I walked south on the shoreline for close to an hour thinking about my turbulent love life. Ultimately, it boiled down to sex versus drama. ‘Love’ was not part of the equation at this point as I was beyond certain there was no love on Christina’s part. What I felt was irrelevant. There was no reciprocation on her part. Anything I felt that resembled love would only cause me more pain, leaving only sex.
During that first hour, a thin fog began to appear while I was lost in thought. The farther south I looked, the thicker the fog became. I looked up towards the cumulus clouds, noting they were still there. Something seemed amiss with this situation. The air didn’t seem cold to me, so why fog had rolled in was a meteorological mystery.
The south most point of the shoreline where I would enter the woods was less than a mile away now. The fog didn’t let up during my walk. If anything, it thickened as I went. It became so bad I could literally no longer see my hand in front of my face.
When I reached the point where my trip would take me into the woods, the fog blocked out the sky. Twenty feet into the woods, the fog all but disappeared. Easily, this weather phenomenon was the freakiest I’d ever witnessed. Curiosity drove me to investigate further. I walked further south toward the site of the junked equipment, all the while keeping the fogged up shoreline within eyeshot. After a few minutes, I needed to make a decision. Continue deeper into the woods to search for the junk site, or return to the shoreline and the mystery fog.
I decided to give the shoreline one last look before disappearing into the woods. Upon return to the shoreline, I heard voices far off to the right through the cotton like fog. I couldn’t hear exactly what they were saying, sufficed to say they were loud enough to discern a disagreement in progress. Early morning fishing was a common practice around the reservoir, so chances were a group of anglers was having a spat about one thing or another, probably over whether or not to continue fishing in this unearthly fog. I walked carefully and quietly closer to the group of voices with the ultimate goal of introducing myself, to let them know I was in the area. Oddly enough, the closer I walked to them, the thinner the fog became. Eventually I could begin to see three of them. The one wearing a black suit stood alone, arms crossed. His body language suggested defense as he protected his personal space. Who the hell would wear a black suit to go fishing? The other two stood apart from the suited man, keeping their distance. My original hypothesis looked as if it was the correct one. There was an ensuing confrontation. I also couldn’t help but notice the person standing closest to me was a very beautiful woman with flowing red hair.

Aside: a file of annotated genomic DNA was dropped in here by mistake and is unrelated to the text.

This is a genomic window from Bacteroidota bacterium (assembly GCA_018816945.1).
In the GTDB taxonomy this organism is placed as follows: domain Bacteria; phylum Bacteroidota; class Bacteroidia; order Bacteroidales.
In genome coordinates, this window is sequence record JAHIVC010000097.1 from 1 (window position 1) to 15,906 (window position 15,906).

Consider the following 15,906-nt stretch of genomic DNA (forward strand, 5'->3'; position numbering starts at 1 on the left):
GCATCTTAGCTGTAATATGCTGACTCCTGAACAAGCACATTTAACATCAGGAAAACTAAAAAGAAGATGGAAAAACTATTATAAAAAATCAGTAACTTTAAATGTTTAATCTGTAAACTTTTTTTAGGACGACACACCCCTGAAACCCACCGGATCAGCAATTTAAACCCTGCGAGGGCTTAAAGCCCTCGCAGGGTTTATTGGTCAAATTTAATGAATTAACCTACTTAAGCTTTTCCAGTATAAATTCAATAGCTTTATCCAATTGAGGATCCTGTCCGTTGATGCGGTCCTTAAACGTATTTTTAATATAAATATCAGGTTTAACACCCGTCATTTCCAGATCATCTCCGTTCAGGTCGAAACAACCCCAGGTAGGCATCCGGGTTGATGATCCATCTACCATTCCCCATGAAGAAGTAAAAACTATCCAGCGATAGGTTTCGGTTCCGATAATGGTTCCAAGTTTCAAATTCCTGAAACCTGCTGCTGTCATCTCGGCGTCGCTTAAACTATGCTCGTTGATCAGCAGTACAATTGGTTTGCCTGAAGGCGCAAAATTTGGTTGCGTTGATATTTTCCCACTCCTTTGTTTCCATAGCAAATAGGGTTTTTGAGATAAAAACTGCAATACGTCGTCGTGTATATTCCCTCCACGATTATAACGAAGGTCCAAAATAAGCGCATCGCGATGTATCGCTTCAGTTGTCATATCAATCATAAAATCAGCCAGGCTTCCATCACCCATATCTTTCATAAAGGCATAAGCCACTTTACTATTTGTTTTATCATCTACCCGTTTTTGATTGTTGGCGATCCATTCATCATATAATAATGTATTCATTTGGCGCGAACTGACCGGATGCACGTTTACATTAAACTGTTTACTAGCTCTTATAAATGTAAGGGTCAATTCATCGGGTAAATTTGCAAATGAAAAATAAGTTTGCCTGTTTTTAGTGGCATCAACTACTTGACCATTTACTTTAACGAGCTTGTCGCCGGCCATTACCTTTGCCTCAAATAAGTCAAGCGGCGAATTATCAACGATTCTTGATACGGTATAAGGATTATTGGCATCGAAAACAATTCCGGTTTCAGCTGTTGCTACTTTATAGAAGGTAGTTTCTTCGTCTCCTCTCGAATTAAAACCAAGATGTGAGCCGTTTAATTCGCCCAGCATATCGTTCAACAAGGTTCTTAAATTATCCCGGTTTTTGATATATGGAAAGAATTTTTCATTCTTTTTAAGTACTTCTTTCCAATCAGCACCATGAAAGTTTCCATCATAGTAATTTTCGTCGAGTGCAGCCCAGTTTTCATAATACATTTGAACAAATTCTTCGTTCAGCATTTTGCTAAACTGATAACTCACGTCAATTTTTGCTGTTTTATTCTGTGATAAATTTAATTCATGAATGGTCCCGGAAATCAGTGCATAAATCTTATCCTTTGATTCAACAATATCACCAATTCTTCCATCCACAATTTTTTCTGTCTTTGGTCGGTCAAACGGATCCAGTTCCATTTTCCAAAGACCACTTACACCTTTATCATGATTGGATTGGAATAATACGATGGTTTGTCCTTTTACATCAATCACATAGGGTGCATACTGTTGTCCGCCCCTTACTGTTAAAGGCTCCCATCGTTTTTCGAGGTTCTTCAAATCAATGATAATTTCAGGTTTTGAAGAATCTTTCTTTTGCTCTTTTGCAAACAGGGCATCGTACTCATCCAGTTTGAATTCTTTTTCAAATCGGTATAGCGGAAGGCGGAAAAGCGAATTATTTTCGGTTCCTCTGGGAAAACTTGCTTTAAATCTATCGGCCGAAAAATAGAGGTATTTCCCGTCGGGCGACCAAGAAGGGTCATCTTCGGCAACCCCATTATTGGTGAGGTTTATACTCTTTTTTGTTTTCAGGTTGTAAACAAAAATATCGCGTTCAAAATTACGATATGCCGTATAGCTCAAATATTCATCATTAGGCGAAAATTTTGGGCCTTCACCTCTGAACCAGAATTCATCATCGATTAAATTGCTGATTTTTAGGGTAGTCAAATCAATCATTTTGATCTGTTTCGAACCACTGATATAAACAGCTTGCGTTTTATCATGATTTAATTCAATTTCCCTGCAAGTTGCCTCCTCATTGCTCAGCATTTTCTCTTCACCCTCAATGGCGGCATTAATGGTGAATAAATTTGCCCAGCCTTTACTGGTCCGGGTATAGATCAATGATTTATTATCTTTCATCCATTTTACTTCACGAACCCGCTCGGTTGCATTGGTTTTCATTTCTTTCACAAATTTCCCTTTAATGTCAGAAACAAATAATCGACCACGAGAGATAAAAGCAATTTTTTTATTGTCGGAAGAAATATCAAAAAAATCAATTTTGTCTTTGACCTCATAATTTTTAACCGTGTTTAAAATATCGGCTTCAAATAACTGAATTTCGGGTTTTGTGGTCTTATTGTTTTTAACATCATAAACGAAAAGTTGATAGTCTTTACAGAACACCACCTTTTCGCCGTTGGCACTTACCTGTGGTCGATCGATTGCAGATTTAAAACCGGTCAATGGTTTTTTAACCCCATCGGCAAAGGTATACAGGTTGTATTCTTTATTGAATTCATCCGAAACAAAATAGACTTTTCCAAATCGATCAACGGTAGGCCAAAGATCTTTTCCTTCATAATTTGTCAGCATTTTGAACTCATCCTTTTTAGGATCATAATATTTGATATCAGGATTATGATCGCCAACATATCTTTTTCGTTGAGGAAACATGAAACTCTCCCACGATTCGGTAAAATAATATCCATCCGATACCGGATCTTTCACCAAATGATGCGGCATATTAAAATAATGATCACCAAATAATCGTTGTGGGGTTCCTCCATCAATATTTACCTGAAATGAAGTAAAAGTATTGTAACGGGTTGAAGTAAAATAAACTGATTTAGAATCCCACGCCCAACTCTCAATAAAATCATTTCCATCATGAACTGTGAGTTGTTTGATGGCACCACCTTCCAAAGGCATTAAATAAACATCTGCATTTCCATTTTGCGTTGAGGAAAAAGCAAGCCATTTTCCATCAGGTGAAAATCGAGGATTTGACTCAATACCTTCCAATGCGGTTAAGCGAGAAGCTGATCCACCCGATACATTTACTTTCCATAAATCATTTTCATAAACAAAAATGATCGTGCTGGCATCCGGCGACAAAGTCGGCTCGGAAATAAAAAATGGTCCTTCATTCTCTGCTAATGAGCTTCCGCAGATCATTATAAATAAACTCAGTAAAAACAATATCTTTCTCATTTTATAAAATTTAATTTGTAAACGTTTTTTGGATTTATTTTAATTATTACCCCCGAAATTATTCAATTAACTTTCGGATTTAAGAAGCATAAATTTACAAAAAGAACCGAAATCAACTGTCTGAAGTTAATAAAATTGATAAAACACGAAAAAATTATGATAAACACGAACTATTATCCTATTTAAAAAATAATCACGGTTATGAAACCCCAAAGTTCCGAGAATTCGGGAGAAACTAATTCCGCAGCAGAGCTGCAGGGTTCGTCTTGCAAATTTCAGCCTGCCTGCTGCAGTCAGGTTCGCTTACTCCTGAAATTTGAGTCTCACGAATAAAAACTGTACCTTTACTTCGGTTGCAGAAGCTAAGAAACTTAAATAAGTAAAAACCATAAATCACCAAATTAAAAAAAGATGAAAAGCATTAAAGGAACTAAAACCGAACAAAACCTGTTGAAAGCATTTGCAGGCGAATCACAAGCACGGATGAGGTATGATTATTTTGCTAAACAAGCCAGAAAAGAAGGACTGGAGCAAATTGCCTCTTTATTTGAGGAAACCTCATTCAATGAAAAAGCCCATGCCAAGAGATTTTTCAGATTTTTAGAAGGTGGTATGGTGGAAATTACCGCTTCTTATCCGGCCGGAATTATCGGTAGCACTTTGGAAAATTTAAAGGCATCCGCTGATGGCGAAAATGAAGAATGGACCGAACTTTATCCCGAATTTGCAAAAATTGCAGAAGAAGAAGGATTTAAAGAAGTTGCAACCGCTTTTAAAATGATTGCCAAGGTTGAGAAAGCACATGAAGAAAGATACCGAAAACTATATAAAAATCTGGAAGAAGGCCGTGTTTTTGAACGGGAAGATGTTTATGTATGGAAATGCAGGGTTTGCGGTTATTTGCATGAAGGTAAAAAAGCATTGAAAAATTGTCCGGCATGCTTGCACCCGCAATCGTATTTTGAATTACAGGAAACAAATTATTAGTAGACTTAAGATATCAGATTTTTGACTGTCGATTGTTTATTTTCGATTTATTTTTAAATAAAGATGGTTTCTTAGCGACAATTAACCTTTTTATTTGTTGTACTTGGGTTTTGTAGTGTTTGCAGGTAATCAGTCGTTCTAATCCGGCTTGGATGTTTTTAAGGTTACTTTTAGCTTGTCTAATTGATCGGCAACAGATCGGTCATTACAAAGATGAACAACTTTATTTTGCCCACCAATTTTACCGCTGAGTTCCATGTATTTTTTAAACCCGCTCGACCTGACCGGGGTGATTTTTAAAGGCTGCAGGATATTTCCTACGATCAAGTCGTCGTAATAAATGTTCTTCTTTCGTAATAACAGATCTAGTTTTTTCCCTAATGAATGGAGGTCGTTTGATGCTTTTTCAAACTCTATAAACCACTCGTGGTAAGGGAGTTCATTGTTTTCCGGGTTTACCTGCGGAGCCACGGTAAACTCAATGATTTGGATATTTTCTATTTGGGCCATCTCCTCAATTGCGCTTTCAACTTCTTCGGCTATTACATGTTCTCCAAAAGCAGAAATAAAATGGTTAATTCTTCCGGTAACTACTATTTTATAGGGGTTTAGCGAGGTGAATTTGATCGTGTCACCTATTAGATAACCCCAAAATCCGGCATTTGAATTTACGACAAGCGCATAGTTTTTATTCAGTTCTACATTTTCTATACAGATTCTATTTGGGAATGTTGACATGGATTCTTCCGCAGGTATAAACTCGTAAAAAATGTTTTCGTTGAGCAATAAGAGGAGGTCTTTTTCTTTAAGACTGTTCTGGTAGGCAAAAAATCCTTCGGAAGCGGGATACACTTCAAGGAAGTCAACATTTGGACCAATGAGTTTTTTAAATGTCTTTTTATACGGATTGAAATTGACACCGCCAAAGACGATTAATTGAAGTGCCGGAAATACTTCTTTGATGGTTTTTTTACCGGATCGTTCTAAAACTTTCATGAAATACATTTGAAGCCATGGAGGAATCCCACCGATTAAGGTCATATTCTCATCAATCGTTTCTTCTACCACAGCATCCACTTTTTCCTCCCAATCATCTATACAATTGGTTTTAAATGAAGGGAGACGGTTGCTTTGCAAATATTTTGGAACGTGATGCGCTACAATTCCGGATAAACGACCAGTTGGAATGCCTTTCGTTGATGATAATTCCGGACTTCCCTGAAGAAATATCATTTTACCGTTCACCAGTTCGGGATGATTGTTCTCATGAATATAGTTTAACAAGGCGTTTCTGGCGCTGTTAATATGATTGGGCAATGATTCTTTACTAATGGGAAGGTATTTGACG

I was about to make my presence known when the weirdest thing happened. The air around me became ‘heavy’, as if the gravity increased by half. It gave me a mild case of vertigo. Surely, the others must have felt it too. I urgently began to walk over to them. The man in the black suit noticed me first.
“Did any of you feel that?” I asked. The red head and her companion looked surprised – and shocked - to see me, and not in a good way.
The man in the black suit spoke, “Conundrum? Is that you?”
“No,” I replied. “My name is --” The red head lifted her hand to her mouth in panic, indicated to me that I should keep quiet.
Her companion then spoke to me, “Sir, you need to get out of here, now! This is a private matter.”
“Is everyone okay?” I asked. “Do I need to get some help?”
The suited man smiled. There was something phony about it, something phony about him. “Everything here is just fine, my friend.” He withdrew a small walkie-talkie like device and turned away to speak into it. I was unable to hear what he said.
The red head looked terrified. “Kevin, you need to leave, now! Run away as fast as you can and hide.” What a beautiful British accent she had.